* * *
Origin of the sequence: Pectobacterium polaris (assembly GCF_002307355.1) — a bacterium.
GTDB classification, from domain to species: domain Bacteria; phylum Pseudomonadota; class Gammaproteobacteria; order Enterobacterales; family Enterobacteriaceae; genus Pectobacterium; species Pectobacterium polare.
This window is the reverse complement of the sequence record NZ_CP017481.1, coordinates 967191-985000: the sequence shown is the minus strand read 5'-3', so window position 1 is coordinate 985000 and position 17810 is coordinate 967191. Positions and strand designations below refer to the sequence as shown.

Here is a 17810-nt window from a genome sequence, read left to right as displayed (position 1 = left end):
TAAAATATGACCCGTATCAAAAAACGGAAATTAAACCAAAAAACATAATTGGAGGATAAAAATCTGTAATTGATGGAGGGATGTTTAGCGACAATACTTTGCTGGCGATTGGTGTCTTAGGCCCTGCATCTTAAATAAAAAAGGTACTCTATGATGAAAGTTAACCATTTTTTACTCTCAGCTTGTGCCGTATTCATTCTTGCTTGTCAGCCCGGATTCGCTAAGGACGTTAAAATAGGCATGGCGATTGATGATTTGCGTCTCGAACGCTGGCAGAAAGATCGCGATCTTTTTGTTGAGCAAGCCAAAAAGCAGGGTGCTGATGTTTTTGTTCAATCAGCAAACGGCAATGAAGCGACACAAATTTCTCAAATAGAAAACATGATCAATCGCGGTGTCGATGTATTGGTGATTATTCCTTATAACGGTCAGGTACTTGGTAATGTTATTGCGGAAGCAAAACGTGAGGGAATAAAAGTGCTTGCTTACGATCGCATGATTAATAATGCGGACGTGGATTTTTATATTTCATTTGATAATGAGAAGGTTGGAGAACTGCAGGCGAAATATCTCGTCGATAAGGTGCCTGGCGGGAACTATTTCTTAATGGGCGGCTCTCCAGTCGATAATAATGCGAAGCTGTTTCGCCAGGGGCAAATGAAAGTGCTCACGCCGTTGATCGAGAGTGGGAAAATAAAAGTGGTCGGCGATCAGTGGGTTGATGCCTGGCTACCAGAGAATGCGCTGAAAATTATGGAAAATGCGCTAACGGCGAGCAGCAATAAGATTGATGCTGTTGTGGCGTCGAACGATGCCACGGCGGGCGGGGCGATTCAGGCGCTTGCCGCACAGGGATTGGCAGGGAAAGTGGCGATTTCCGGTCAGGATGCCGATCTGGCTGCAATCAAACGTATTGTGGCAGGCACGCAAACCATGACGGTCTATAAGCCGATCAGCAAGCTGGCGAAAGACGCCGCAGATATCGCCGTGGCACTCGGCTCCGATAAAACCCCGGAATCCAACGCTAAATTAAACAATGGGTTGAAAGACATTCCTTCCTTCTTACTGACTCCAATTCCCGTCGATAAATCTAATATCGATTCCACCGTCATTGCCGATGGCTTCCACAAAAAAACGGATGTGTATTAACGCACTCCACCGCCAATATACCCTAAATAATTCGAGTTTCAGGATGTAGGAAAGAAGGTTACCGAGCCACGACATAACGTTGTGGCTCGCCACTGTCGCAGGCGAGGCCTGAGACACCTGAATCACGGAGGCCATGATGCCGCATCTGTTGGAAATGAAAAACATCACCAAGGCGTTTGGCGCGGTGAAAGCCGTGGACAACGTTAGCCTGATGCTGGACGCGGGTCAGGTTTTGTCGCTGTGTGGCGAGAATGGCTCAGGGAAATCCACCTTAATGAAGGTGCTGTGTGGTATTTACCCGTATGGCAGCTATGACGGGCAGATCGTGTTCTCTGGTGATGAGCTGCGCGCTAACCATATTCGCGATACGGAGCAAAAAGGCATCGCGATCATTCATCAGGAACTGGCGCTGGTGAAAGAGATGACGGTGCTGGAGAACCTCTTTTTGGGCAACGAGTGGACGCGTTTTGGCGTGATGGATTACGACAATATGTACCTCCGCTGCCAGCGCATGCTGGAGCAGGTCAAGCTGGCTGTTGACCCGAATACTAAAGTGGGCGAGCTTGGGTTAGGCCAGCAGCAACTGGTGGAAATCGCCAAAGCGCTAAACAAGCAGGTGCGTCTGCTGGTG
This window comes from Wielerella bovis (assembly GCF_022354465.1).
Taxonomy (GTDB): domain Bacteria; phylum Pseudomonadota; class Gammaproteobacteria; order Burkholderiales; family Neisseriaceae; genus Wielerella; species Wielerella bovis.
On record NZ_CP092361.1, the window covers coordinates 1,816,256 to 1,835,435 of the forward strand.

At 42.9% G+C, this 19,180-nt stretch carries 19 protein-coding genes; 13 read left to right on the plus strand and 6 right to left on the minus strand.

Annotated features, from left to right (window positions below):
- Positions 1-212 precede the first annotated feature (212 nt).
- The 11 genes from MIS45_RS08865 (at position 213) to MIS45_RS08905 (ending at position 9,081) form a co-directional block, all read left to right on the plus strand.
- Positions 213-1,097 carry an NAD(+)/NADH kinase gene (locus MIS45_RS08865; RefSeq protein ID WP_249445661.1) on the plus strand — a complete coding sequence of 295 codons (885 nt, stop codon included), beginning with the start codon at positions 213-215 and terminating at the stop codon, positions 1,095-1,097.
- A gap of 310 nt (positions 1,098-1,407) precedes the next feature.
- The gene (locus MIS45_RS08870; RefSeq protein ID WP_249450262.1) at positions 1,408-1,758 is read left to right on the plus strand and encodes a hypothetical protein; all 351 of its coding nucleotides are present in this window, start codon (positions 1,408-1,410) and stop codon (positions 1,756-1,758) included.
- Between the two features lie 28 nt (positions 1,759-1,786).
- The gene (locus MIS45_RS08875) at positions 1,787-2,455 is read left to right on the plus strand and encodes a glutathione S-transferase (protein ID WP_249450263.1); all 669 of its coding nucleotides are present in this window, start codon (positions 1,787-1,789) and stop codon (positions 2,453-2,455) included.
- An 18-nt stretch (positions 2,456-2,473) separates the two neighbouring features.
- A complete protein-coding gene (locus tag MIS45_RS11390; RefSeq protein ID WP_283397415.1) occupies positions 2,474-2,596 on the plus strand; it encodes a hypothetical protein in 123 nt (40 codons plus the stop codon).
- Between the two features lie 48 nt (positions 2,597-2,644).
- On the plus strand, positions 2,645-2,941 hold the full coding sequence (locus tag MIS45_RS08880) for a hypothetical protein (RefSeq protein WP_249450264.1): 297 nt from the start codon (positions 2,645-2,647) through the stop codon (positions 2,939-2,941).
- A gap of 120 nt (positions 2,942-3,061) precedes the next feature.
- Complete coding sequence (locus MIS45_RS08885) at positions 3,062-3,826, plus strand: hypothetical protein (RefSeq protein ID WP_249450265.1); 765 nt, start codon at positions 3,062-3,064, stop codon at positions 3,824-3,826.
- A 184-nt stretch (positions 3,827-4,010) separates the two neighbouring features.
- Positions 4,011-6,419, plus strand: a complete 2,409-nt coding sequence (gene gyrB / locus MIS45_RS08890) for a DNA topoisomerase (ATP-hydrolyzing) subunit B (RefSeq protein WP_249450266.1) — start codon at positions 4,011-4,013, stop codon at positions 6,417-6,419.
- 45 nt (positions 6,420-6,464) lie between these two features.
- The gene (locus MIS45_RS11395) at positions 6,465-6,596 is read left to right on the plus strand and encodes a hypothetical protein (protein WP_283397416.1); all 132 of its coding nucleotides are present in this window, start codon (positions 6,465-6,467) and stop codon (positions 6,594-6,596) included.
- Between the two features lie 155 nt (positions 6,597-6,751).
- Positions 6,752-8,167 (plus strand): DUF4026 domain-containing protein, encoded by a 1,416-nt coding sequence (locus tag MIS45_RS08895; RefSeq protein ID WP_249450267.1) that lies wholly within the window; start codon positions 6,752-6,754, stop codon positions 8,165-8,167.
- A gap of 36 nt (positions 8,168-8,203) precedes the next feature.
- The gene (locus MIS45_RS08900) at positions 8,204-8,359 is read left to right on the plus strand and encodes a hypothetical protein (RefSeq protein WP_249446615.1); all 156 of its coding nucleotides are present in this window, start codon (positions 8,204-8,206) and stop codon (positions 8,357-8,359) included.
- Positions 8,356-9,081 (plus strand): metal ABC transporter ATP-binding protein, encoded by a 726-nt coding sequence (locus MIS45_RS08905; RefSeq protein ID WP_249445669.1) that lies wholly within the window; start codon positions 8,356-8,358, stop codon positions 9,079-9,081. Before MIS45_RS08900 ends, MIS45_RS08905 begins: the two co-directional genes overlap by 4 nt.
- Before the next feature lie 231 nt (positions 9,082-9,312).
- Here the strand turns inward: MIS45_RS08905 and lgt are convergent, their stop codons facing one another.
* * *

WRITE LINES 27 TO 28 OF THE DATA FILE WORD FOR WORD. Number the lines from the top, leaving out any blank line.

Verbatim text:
- The gene (locus MIS45_RS11395) at positions 6,465-6,596 is read left to right on the plus strand and encodes a hypothetical protein (protein WP_283397416.1); all 132 of its coding nucleotides are present in this window, start codon (positions 6,465-6,467) and stop codon (positions 6,594-6,596) included.
- Between the two features lie 155 nt (positions 6,597-6,751).